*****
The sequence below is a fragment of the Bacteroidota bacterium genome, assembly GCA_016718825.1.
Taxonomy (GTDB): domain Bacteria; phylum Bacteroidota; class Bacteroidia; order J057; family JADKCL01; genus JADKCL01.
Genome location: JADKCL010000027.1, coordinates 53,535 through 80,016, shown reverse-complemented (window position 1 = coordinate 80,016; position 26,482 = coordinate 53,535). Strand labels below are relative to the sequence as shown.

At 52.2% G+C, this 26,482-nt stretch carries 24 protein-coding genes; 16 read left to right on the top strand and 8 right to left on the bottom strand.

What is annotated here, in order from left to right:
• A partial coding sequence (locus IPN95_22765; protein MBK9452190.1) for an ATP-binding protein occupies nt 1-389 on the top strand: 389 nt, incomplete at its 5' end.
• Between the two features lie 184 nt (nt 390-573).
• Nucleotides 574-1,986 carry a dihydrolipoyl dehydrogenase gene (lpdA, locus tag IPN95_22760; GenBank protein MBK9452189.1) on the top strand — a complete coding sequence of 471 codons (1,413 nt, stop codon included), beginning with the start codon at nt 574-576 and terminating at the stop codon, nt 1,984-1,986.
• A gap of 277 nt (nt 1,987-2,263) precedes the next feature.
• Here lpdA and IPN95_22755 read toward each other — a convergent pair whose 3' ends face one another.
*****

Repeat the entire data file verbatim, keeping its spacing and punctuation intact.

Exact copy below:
The sequence below is a fragment of the Bacteroidota bacterium genome, assembly GCA_016718825.1.
Taxonomy (GTDB): domain Bacteria; phylum Bacteroidota; class Bacteroidia; order J057; family JADKCL01; genus JADKCL01.
Genome location: JADKCL010000027.1, coordinates 53,535 through 80,016, shown reverse-complemented (window position 1 = coordinate 80,016; position 26,482 = coordinate 53,535). Strand labels below are relative to the sequence as shown.

At 52.2% G+C, this 26,482-nt stretch carries 24 protein-coding genes; 16 read left to right on the top strand and 8 right to left on the bottom strand.

What is annotated here, in order from left to right:
• A partial coding sequence (locus IPN95_22765; protein MBK9452190.1) for an ATP-binding protein occupies nt 1-389 on the top strand: 389 nt, incomplete at its 5' end.
• Between the two features lie 184 nt (nt 390-573).
• Nucleotides 574-1,986 carry a dihydrolipoyl dehydrogenase gene (lpdA, locus tag IPN95_22760; GenBank protein MBK9452189.1) on the top strand — a complete coding sequence of 471 codons (1,413 nt, stop codon included), beginning with the start codon at nt 574-576 and terminating at the stop codon, nt 1,984-1,986.
• A gap of 277 nt (nt 1,987-2,263) precedes the next feature.
• Here lpdA and IPN95_22755 read toward each other — a convergent pair whose 3' ends face one another.